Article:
“Sow the Seeds” is a 6-day course that Art in the Park is running as part of Morley College outreach programme, 3rd – 20th July. It is for young people ages 19-24 (with a bit of flexibility) not in employment or training, who might be interested in art, gardening or social care, or just curious to try them out. This project is linked with Waterside Care Home, in Sumner Road, where you will be putting skills that you learn into practice in a useful way.
A sunny afternoon at Art in the Park…
Friday 30th of March was a lovely warm, sunny day, with our spring bulbs in full bloom.
It’s a few months late, but here it is, the diary entry for the 28th of October in the Heart Garden. Enjoy!
Another lovely sunny gardening day although a bit soggy underfoot – temperatures are still unseasonably warm but at least we’ve had some rain this week as the soil was turning into dust.
The wisteria in the front of the studio was looking decidedly crisp due to lack of water – it’s in a pot so we gave it a good drink and mulch – it also needs careful pruning at this time of year to promote flowering buds.
(Tip for the birds – as well as remembering to put out food for them they also need water to drink and bathe in and for nest building in the spring so a bird bath is a good investment)
Its garlic planting time again – we like French Thermidour – a pink variety, try to plant garlic from good stock – a garden centre or on-line as these will be virus free and suitable for our climate. Garlic needs a long growing season and a cold spell to make the cloves divide into heads – which is why last winter made such a good crop! Plant in rows 4”(10cm) apart and 1 “(3cm) deep and cover with soil – we can expect to be harvesting these in May or June.
We also planted some red onions – Red Baron,sets not seeds (these are small onions which swell.)Plant these in a shallow drill with their tips just showing above the soil. If you like shallots these also divide– a bit like garlic –but above the ground -so you get about 5 shallots from 1 bulb and you need a bit more growing space. We netted both of these crops at soil level –to protect against cats,mice and birds !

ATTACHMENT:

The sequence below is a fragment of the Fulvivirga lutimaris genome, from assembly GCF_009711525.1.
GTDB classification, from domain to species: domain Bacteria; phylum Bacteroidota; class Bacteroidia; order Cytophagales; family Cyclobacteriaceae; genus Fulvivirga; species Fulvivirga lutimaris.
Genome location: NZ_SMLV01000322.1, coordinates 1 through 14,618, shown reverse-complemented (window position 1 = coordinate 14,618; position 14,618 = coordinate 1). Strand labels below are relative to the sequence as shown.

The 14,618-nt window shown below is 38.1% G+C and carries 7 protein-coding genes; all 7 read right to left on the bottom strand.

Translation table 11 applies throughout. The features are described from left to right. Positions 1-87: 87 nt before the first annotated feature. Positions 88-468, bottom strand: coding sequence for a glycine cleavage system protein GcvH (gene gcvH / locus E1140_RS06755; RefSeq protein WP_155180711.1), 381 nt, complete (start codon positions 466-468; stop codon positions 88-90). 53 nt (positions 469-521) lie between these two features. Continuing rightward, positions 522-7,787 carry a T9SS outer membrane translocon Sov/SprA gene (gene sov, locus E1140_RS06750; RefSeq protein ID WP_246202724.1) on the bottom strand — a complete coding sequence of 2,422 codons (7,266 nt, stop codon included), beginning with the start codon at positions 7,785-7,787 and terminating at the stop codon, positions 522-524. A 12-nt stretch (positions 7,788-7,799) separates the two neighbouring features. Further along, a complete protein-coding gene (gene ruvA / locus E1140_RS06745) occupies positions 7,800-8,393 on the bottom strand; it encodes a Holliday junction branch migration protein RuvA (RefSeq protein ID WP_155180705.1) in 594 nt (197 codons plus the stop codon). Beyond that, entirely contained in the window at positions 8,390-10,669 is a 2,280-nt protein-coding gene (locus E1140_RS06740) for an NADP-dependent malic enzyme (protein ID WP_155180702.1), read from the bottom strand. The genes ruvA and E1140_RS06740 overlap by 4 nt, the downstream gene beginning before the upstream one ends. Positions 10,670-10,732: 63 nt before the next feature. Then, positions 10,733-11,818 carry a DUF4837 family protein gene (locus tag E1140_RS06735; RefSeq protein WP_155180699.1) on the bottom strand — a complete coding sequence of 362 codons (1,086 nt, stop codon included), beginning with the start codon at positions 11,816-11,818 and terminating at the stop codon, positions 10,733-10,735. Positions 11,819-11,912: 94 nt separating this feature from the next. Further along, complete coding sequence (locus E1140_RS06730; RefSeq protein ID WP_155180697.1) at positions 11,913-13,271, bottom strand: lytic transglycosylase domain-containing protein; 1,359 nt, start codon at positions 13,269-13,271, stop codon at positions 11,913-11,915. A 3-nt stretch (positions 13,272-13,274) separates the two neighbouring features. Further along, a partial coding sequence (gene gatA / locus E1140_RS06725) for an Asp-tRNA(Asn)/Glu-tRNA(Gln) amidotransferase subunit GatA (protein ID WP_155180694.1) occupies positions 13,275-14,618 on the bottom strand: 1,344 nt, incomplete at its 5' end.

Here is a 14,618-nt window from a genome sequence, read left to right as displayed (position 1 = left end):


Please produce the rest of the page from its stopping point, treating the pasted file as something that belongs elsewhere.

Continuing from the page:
That’s almost the last of our gardening tasks for the year – we still have a bit of pruning to do in the garden – the apple tree,grapevine and roses need a good trim to promote flowers and fruit. Still we will have plenty of winter veg to harvest – leeks,purple sprouting broccoli,curly kale and swiss chard – to keep us interested. In the meantime we can sow broad beans and sweet peas in toilet rolls in the greenhouse ready to get a headstart when we plant them out next spring.
It is a beautiful dry, sunny and cold autumn day – perfect for gardening. Time to catch up with some seasonal tasks!
We admired our cayenne chillies and peppers in the greenhouse – keep picking, feeding and watering these so that they ripen before first frost.
Love your soil! – it’s where all good gardening starts. With our raised bed system we have to be constantly replenishing the nutrients in the soil as we are more or less intensively farming – so as well as using the bed rotation system (that’s growing different crops in succession – not the same one in same spot year after year) – we have to add lots of organic matter and now is the best time. First of all we picked the last of our lovely pumpkins which have now ripened and should be good for storing (if we don’t eat them straight away!). Sometimes we save the seed but pumpkins are ‘promiscuous’ with their cross pollinating and we won’t always get what we expect – still if you’d like a surprise give it a go as seed is very expensive. But if you know it was an F1 variety don’t bother – it will revert back to its wild state and be bitter.
We covered the empty beds with a good mulch of home-grown compost and some horse manure and then covered them up with some horticulture membrane – this will stop weeds growing and keep the local cats and foxes off. If you’re growing brassicas now is the time to do a ph soil test – add lime if its too acidic and don’t add manure at the same time. Most veg likes slightly acidic soil.
It’s not only the plants that are getting ready for winter – Bryan found all sorts of invertebrates getting ready to hibernate under wooden boards – snails are now laying eggs so expose them for the birds to feed on .We found a leopard print slug (rumoured to be carnivorous and eat the common slugs), large wood-lice and lots of worms – all decomposers and signs of a healthy eco-system. Autumn is the season of death and decay!!
But we can look forward to new shoots next spring by planting our garlic, onions and broad beans which we will do next week.
It’s been a very busy summer at the Heart Garden this year! So we have not had the chance to keep you updated as much as we’d like. But now have a huge post all about summer in the Heart Garden – our Heart Garden diary, written by Heart Garden gardener Rebecca Scott, full of beautiful photos and tips for aspiring gardeners.
16th June –
The seasons are changing! – We have left the bulbs in our containers for next year and planted up some cheerful pink and white geraniums (pelargoniums) in their place.
There seems to be a lot of windy and rainy weather forecast for this summer. If that’s the case bees and other pollinating insects won’t be flying as much and yields could go down. But did you know, you can help the plants along by hand pollinating using a paintbrush! And don’t forget to open up the doors of your greenhouse to let the insects come in and feed on the nectar (and pollinate your tomatoes and chillies at the same time).